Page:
For departing leads — take good care of your team, they deserve it.
As a lead, when I was planning my departure, I made it a priority to inform my direct team first. This included all of the individuals I help to directly manage, and also managerial-level employees (in my industry, they are called Product Managers) whose plans can be severely impacted if I do not notify them early.
For the team members that I directly managed, the stakes were more personal. I had prior knowledge of their aspirations and have worked with them towards these aspirations, be it in the work they do in the company or outside of work.
In light of my impending absence, I immediately drafted the options they could take in order to advance these aspirations. This was followed by arranging one-on-ones to inform of my incoming departure and then presenting the options. I did these one-on-ones as early as possible, to give them the breathing space to think through and the time for me to exact the changes.
Besides the handover work, I also tried to retain my usual demeanor (such as completing work in a timely manner). If I was regarded as an inspiration to my team, I wanted to keep it that way and leave their morale held high. Lastly, I ended off with retaining the relations, be it setting up mentoring sessions outside of the company, giving them LinkedIn recommendations, and organizing concluding one-on-one sessions for closure.
Bonus — For bosses or leads processing the departure, if you’re reading this, give your departing employees the closure and whatever aid they need.
Whether the departure was caused by the company or you, directly or indirectly, the time for regrets and blame has passed. Focus your employee’s final days, and let them leave on a good note.
If you can, arrange a private session with the employee to talk with them, and also coworkers close to the employee, to try to find out why he/she wants to leave.
Even if you figured out what went wrong, but your counter-offer is not accepted, having lent that listening ear and made the attempt to make things right, could make a world of difference to that departing employee. From personal experience, I am very fortunate to have been on the receiving end of this, and it did keep my spirits up for the remainder of my employment.
Beyond the emotional support, physically support your departing employees too whenever you can (equipment, assets, etc.). They are still your employees, and shouldn’t be discriminated against.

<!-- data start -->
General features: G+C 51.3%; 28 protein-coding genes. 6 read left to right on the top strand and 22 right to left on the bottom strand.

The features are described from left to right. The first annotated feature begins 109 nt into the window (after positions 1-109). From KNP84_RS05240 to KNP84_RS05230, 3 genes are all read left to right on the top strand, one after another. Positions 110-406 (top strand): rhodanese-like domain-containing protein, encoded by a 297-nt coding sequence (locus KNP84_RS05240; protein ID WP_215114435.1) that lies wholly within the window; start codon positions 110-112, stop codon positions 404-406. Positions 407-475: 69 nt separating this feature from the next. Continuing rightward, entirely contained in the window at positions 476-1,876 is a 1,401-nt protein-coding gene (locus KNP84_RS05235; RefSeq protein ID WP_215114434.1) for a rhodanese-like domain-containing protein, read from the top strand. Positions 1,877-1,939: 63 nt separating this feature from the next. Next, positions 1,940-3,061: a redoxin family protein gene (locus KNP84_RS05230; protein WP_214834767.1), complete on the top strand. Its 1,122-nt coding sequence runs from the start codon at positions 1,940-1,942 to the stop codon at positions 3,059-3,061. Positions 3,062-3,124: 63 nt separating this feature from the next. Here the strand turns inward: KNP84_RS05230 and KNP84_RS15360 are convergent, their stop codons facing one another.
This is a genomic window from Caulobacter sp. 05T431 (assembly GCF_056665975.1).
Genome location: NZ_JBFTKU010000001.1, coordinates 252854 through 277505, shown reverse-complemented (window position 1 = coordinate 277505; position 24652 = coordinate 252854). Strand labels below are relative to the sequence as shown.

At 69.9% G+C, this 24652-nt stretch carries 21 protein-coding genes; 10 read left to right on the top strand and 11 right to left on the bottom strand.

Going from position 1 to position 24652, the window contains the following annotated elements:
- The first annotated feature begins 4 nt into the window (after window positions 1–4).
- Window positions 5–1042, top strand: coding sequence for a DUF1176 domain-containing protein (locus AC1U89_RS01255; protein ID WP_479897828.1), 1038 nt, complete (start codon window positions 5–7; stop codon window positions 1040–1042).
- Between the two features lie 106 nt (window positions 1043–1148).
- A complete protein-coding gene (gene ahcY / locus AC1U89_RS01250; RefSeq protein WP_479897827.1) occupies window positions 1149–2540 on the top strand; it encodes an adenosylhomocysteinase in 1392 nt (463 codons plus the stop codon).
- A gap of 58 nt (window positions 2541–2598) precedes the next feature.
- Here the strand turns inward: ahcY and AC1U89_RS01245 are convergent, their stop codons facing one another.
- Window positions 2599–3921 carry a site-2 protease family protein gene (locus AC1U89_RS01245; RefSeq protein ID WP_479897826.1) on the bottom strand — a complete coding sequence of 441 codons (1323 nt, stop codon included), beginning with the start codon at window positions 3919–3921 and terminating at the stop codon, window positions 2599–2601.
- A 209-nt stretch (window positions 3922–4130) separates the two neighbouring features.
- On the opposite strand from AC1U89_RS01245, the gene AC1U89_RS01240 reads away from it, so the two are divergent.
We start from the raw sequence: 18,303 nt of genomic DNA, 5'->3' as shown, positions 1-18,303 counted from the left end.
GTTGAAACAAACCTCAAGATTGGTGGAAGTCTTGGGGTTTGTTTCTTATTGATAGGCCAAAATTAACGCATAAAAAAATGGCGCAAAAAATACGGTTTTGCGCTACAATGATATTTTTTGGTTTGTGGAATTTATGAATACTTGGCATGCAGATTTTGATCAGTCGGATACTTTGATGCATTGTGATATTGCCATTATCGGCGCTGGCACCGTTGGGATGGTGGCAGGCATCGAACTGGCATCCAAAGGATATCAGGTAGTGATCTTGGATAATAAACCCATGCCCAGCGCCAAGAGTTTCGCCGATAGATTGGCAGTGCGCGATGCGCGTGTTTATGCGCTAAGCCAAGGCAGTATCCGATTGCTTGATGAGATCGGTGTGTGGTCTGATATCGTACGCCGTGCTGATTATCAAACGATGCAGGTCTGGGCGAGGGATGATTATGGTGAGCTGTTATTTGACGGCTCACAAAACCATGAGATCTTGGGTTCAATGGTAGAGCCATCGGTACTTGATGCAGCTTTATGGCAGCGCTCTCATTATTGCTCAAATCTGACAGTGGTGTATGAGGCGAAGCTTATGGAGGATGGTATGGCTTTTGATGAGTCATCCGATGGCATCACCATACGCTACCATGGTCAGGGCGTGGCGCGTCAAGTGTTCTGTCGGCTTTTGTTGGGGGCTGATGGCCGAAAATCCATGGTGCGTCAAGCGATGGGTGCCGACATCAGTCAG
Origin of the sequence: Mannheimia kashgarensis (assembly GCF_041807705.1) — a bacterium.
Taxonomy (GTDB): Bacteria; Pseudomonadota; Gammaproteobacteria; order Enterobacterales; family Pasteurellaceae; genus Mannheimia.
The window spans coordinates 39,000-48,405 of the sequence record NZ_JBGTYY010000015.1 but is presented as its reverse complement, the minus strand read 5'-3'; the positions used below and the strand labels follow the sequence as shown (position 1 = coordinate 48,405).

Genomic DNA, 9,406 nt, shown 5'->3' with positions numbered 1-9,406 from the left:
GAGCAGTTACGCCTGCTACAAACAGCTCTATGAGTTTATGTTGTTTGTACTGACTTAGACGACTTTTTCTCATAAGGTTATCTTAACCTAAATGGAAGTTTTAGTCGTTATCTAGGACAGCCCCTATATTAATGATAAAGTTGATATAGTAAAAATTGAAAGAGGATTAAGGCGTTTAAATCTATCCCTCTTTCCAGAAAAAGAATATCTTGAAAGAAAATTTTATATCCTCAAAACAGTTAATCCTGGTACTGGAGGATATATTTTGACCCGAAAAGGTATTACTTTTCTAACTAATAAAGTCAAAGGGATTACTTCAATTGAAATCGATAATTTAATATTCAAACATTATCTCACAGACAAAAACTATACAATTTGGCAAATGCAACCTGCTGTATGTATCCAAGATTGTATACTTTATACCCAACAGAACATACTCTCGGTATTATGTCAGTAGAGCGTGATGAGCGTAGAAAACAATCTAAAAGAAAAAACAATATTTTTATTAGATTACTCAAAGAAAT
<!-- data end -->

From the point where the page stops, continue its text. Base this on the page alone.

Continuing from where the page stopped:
In the case where the employee has departed, the journey has not yet ended! A disgruntled employee may end up on public forums like Glassdoor to vent their frustrations. While I am neutral towards such actions, and we can argue to all ends on whether such acts are justified, but as humans with emotions, we all seek closure for the perceived injustice inflicted upon us, and quitting a job or being fired only further widens the “leakage” of emotions.
One of the leads in my previous companies did something completely unprecedented and reached out to the ex-employee. Through this, he tried to resolve the unhappiness that the ex-employee had faced, and took the feedback given. The end result was an amended Glassdoor review and a slightly happier ex-employee who had gotten some closure.
If anything, don’t take that review and try to defend/justify the company with your current employees! Most of what’s real about the company can be easily observed by any employee, and justifying (hence unintentionally legitimizing the review) will work against the company if current employees agree with it. View the feedback constructively, and use it to fix existing problems.
To be completely honest, I never intended to write this at the point of resignation. However, after experiencing many different interactions with my co-workers and friends in my last months with them, I wanted to do right by them. After all, if the handover is out of joint, I should be the one to help set it right, and not have my co-workers and friends bear the full brunt of my departure.
Anyway, to sum up, make your transition plan, continue to build and not burn existing bridges, and hand over your tasks properly. If you’re a leader, prioritize your team members too. As the protagonist of your own story, strive to get yourself to a better vantage point, instead of working towards pulling others down.
Not all tales of departure may end well. It may still end up badly, like in Romeo and Juliet. However, by striving to make a difference, who knows, you may get to reap the rewards in the long term — birthing a success story from the initial tragedy, like that of The Tempest.
swan song¹ — The swan song is a metaphorical phrase for a final gesture, effort, or performance given just before retirement